Reviews and notes
makes history as the first black African feature film to be shown commercially in Britain. Not that it's director Ousmane Sembene is a newcomer by any means: he has been around long enough to be known as the father of the African cinema (even though neither he, nor Africa, nor Senegal, which is his country, has made it into the pages of the whimsical new Oxford Companion to the Cinema
Sembene is now in his fifties. He started life as a fisherman on the Casamance coast, then moved to Dakar to work as a plumber, bricklayer and apprentice mechanic.
He published his first novel, Le Docker Noir
in 1955; but in 1960 decided that film was a more effective and immediate way of dealing with the problems of African society. He studied in Moscow under Donskoi and Gerassimov (somewhat improbable tutors in the light of Sembene's later penchant for satirical comedy), since no suitable training was open to him in France; and in 1962 returned to Senegal to make his first short film.
After two more shorts and a feature in French, he determined to film in his own language, Wolof, and with Mandabi
(The Money Order, 1967), discovered his own characteristic style in comic morality.
The freshness and vitality of a film like XALA
(for which, because of its theme, Sembene returns to the French language) have nothing of the primitive about them; and the satire at the expence of Europeanized and colonial atttudes that linger in the new Africans is unspairing. The precredit sequence of XALA
shows the board of the fictitious Senegalese Chamber of Commerce and Industry on the proud day when the Africans take over. Representatives of the former French masters - who now adopt their new position of "advisers" with all the mocking deference of old retainers - hand over the symbols of status: a briefcase apiece, helpfully stuffed with bank notes. The Africans, in their European suits and Mercedes Iimousines, keep reassuring one another how truly African they are.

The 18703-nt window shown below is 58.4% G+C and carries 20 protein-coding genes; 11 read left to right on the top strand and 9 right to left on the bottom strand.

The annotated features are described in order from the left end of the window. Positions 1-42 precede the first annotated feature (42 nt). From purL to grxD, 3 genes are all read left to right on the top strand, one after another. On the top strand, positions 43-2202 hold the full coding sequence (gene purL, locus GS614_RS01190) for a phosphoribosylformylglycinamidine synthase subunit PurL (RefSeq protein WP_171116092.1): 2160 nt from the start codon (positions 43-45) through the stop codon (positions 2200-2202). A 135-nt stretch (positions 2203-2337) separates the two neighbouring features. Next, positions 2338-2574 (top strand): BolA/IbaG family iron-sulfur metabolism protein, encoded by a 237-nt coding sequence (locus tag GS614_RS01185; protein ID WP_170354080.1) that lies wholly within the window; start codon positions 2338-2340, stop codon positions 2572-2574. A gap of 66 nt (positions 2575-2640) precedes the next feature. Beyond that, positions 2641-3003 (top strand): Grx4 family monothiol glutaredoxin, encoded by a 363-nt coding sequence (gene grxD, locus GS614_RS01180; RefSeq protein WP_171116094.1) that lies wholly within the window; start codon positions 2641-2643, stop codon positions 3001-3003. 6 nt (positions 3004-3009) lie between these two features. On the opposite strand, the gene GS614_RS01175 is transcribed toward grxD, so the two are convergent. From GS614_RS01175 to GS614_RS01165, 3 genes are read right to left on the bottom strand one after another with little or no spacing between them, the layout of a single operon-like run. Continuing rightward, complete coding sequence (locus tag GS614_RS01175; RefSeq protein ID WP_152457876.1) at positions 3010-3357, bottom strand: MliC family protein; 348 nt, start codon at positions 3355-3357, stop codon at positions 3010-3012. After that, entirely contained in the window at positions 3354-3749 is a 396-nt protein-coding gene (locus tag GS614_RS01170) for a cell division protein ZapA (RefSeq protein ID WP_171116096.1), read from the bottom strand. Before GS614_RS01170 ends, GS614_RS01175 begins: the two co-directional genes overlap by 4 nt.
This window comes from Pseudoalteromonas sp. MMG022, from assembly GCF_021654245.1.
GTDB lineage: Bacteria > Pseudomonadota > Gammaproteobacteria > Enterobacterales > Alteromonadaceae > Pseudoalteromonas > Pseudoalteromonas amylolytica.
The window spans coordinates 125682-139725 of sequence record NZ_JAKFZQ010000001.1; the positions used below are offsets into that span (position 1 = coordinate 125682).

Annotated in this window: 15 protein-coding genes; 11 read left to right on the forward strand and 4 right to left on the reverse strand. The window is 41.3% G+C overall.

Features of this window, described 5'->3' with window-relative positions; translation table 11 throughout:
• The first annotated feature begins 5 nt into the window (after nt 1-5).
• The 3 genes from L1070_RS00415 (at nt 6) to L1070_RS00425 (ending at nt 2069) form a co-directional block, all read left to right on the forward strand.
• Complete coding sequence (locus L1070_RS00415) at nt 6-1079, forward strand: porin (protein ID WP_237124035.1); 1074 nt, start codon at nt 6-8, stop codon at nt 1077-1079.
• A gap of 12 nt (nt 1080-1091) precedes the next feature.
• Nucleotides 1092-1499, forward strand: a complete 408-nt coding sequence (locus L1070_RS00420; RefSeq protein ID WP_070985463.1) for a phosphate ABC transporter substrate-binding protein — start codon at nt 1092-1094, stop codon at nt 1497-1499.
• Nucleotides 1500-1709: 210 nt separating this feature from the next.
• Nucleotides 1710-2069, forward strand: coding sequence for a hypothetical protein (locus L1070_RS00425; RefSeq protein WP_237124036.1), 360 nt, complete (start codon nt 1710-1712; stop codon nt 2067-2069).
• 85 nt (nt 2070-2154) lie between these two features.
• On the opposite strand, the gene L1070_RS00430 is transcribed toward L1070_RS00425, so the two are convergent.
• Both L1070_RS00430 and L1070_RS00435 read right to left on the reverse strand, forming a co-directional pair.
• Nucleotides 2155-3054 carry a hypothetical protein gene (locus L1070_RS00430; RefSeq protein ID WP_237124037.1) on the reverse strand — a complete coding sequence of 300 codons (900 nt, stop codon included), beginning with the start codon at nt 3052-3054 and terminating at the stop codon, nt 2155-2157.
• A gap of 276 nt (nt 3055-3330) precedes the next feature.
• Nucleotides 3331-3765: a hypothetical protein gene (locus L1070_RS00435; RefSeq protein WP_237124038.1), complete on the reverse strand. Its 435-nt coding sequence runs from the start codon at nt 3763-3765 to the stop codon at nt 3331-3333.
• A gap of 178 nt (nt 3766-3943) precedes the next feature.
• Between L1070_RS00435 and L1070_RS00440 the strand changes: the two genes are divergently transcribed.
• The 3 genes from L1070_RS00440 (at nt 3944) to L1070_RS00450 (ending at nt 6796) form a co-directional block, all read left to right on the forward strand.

In proof of it, El Hadji, a successful member of the Chamber, is about to marry his third wife, a move which calls for a certain tact with tough numbers one and two. The worst, however, is to come. On this wedding night, he discovers that he has the Xala, the curse of impotence. He quickly despairs of new-fangled pharmaceutical preparations, and consults witchdoctors and marabouts.
El Hadji spends a fortune, and lets his business go to pieces - which means that the dubious past on which his success has been based, starts to catch up with him. He is voted off the Board of the Chamber (ironically his place is taken by a younger man whom only minutes before we have seen, making his way in the world by picking pockets). Finally, the only way to remove the Xala, he is convinced, is to submit to the humiliations devised by all the human refuse of the town whose removal from the streets he has been advocating, and who now reveal that they are the by-product of: his success story.
Some aspects of the narrative belong to a storytelling traditon strange to the West. The humiliation of the end is horrid and bizarre; the introduction of allegory, and of El Hadji's nemesis in the person of a beggar who out of the blue reveals that years before he has been ruined by the business man's villainy, seems arbitrary to a Western viewer; but the character, the comedy, the satire at the expense of a corrupt and pretentious bourgeoisie is instantly and wickedly effective.
? David Robinson, The Times
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